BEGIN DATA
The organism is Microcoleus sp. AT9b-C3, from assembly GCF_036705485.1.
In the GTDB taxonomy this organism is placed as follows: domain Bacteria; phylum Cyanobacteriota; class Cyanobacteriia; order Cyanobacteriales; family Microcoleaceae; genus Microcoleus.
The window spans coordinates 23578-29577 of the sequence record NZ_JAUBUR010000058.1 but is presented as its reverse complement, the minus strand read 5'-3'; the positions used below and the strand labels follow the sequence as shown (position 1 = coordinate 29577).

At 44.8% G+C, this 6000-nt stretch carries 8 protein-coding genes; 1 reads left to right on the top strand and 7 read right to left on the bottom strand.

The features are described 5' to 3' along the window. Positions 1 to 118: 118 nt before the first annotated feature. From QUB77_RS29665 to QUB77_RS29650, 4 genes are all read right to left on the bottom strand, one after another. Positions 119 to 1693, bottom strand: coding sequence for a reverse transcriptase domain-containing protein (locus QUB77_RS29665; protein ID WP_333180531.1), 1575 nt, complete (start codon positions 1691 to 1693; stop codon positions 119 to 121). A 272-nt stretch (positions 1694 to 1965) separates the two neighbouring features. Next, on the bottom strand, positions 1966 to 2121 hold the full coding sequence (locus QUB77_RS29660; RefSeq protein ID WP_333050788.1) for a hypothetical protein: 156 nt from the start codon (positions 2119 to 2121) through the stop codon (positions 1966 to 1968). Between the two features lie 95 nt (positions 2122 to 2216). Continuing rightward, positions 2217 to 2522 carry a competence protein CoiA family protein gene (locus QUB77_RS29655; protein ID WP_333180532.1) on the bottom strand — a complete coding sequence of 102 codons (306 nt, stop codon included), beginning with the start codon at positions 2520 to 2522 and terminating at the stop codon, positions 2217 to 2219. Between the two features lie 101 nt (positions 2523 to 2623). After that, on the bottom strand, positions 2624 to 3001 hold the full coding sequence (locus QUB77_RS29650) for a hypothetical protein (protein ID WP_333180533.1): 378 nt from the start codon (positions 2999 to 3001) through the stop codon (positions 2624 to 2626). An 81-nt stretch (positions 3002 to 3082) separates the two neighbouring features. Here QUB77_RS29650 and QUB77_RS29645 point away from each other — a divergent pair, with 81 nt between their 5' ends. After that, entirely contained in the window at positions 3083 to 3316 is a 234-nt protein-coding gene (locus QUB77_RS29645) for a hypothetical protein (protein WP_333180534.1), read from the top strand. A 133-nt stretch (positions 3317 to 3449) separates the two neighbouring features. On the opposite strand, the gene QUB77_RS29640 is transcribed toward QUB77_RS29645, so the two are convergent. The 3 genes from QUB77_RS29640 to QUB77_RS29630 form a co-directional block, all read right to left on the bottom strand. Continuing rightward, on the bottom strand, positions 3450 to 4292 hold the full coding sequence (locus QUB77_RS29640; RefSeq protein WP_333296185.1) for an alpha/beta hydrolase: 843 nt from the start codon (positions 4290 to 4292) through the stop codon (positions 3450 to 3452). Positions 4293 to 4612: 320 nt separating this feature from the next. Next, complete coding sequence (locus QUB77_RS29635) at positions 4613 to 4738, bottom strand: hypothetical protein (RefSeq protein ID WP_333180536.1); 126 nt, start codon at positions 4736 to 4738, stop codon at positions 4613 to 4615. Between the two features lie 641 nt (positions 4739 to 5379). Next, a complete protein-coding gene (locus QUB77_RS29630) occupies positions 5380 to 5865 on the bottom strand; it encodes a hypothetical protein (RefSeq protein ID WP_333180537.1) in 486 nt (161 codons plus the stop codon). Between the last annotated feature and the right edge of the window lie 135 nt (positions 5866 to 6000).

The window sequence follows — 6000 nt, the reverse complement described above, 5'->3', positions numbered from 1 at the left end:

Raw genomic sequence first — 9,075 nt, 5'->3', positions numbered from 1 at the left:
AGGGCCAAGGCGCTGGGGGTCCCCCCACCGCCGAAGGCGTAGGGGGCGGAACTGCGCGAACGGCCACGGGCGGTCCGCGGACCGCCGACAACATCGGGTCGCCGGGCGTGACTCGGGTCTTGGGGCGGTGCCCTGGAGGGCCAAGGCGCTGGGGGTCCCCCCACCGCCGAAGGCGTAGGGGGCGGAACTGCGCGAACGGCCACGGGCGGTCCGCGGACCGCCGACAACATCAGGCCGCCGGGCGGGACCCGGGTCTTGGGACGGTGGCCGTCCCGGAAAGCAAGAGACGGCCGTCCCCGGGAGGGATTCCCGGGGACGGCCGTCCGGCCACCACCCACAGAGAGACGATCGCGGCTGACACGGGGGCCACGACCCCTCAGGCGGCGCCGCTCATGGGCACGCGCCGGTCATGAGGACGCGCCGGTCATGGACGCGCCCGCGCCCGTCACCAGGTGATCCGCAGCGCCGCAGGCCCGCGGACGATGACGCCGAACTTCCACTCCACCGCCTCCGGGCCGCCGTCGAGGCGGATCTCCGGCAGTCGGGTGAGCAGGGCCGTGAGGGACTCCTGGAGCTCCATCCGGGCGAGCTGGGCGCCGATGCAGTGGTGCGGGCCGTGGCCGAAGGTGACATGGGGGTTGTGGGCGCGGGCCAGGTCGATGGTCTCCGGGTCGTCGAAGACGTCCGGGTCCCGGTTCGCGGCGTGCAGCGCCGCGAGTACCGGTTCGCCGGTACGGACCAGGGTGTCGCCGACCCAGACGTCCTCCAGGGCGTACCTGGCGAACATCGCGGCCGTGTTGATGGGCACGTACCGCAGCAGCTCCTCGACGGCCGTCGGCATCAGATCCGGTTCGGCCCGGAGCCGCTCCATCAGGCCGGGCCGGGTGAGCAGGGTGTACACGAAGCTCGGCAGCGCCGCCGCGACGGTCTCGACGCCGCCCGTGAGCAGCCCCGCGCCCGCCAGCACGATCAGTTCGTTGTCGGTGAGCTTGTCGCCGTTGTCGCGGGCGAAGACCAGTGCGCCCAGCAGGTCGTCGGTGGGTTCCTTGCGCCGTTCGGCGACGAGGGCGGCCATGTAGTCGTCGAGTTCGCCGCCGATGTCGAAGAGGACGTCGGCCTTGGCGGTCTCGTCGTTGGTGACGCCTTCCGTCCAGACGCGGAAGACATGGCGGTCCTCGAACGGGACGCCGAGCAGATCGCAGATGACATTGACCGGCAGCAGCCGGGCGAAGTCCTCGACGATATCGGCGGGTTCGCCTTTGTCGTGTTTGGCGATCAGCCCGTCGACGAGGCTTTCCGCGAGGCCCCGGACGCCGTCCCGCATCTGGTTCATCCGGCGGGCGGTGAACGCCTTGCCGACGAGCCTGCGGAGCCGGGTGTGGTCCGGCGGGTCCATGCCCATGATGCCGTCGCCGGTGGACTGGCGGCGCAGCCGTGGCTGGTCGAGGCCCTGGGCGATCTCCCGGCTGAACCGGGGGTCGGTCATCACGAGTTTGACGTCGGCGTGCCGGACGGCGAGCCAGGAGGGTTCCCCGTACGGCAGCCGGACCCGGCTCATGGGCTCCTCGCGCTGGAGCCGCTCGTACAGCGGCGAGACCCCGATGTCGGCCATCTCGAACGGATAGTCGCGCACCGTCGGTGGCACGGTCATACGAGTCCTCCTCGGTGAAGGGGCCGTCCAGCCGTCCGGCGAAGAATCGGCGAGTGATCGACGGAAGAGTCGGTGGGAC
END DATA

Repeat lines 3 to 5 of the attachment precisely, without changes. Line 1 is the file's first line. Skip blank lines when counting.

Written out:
The window spans coordinates 23578-29577 of the sequence record NZ_JAUBUR010000058.1 but is presented as its reverse complement, the minus strand read 5'-3'; the positions used below and the strand labels follow the sequence as shown (position 1 = coordinate 29577).

At 44.8% G+C, this 6000-nt stretch carries 8 protein-coding genes; 1 reads left to right on the top strand and 7 read right to left on the bottom strand.

The features are described 5' to 3' along the window. Positions 1 to 118: 118 nt before the first annotated feature. From QUB77_RS29665 to QUB77_RS29650, 4 genes are all read right to left on the bottom strand, one after another. Positions 119 to 1693, bottom strand: coding sequence for a reverse transcriptase domain-containing protein (locus QUB77_RS29665; protein ID WP_333180531.1), 1575 nt, complete (start codon positions 1691 to 1693; stop codon positions 119 to 121). A 272-nt stretch (positions 1694 to 1965) separates the two neighbouring features. Next, on the bottom strand, positions 1966 to 2121 hold the full coding sequence (locus QUB77_RS29660; RefSeq protein ID WP_333050788.1) for a hypothetical protein: 156 nt from the start codon (positions 2119 to 2121) through the stop codon (positions 1966 to 1968). Between the two features lie 95 nt (positions 2122 to 2216). Continuing rightward, positions 2217 to 2522 carry a competence protein CoiA family protein gene (locus QUB77_RS29655; protein ID WP_333180532.1) on the bottom strand — a complete coding sequence of 102 codons (306 nt, stop codon included), beginning with the start codon at positions 2520 to 2522 and terminating at the stop codon, positions 2217 to 2219. Between the two features lie 101 nt (positions 2523 to 2623). After that, on the bottom strand, positions 2624 to 3001 hold the full coding sequence (locus QUB77_RS29650) for a hypothetical protein (protein ID WP_333180533.1): 378 nt from the start codon (positions 2999 to 3001) through the stop codon (positions 2624 to 2626). An 81-nt stretch (positions 3002 to 3082) separates the two neighbouring features. Here QUB77_RS29650 and QUB77_RS29645 point away from each other — a divergent pair, with 81 nt between their 5' ends. After that, entirely contained in the window at positions 3083 to 3316 is a 234-nt protein-coding gene (locus QUB77_RS29645) for a hypothetical protein (protein WP_333180534.1), read from the top strand. A 133-nt stretch (positions 3317 to 3449) separates the two neighbouring features. On the opposite strand, the gene QUB77_RS29640 is transcribed toward QUB77_RS29645, so the two are convergent. The 3 genes from QUB77_RS29640 to QUB77_RS29630 form a co-directional block, all read right to left on the bottom strand. Continuing rightward, on the bottom strand, positions 3450 to 4292 hold the full coding sequence (locus QUB77_RS29640; RefSeq protein WP_333296185.1) for an alpha/beta hydrolase: 843 nt from the start codon (positions 4290 to 4292) through the stop codon (positions 3450 to 3452). Positions 4293 to 4612: 320 nt separating this feature from the next. Next, complete coding sequence (locus QUB77_RS29635) at positions 4613 to 4738, bottom strand: hypothetical protein (RefSeq protein ID WP_333180536.1); 126 nt, start codon at positions 4736 to 4738, stop codon at positions 4613 to 4615. Between the two features lie 641 nt (positions 4739 to 5379). Next, a complete protein-coding gene (locus QUB77_RS29630) occupies positions 5380 to 5865 on the bottom strand; it encodes a hypothetical protein (RefSeq protein ID WP_333180537.1) in 486 nt (161 codons plus the stop codon). Between the last annotated feature and the right edge of the window lie 135 nt (positions 5866 to 6000).